Probably the definitive movie for its sport, Slap Shot is to the game of hockey what Caddyshack is to golf. Indeed, it is hard to suit up and get through an entire game on the ice without hearing at least one quote or obscure aside from Slap Shot. Those who have hit the links can attest to this phenomenon as it pertains to regularly-quoted Bill Murray or Chevy Chase lines that come up when sinking a putt or getting ready to drive a Cinderella-story-level shot. The story of the minor-league hockey Charlestown Chiefs, Slap Shot centered on aging player-coach Reggie Dunlop (Paul Newman), and his desperate efforts to get his lousy team winning again. Dunlop pulled this off through a series of deceptive ploys, and got his players fighting and acting otherwise goonish so as to draw bigger and bigger crowds. Dunlop and the Chiefs abandoned traditional “old time hockey” for a no-holds-barred style of play that stressed aggression and immediate retaliation above all else. Miraculously, it worked!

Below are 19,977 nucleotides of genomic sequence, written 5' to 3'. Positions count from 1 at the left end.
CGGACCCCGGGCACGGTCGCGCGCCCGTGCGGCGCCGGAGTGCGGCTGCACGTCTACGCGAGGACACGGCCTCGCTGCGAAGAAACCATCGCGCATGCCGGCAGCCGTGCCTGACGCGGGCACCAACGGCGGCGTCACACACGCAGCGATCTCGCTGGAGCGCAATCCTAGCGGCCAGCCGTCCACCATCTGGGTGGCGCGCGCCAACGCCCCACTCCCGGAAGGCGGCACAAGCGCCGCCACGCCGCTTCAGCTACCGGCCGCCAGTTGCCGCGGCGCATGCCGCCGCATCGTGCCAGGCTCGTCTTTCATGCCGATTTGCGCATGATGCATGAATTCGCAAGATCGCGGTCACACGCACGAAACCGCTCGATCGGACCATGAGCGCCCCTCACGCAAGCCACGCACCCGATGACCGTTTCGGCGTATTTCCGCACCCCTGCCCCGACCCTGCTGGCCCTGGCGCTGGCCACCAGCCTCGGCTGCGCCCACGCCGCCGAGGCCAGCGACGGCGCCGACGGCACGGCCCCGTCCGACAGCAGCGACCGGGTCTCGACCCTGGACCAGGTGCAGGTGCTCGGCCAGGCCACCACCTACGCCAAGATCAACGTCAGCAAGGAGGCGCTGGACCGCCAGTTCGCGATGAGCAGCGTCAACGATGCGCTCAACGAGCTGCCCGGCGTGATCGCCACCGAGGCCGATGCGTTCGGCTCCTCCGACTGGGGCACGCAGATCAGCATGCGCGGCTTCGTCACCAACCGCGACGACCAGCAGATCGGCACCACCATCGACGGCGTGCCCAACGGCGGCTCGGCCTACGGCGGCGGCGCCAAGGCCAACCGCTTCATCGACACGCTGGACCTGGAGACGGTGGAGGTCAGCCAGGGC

Well, the scheme was successful insofar as it was able to get people to the games, and increase interest in the Chiefs, yet it was not enough to impress the owner of the team, who still had every intention of folding the team after the season so as to snag a juicy tax write-off. Once Dunlop realized that their thuggish play had earned them little more than a chance to play for a low-level championship, he resolved to play it straight, and encouraged his boys to do the same. Unfortunately, the team they faced for the title had stacked their roster with all the cruelest and most vicious enforcers the game had ever known, leading to a full-blown, benches clearing riot by the second period. After an on-ice, mid-game striptease protest, one of the referees got his ass knocked down by one of the ringers, and the match was declared a forfeit in favor of the Chiefs. The team celebrated their victory surrounded by the jubilant cheers of their fans, who seemed to enjoy the semi-naked victory lap that was, to this author’s knowledge, unmatched in sporting history. If only for this, I thought it worthy of the number-eight slot, just one position behind …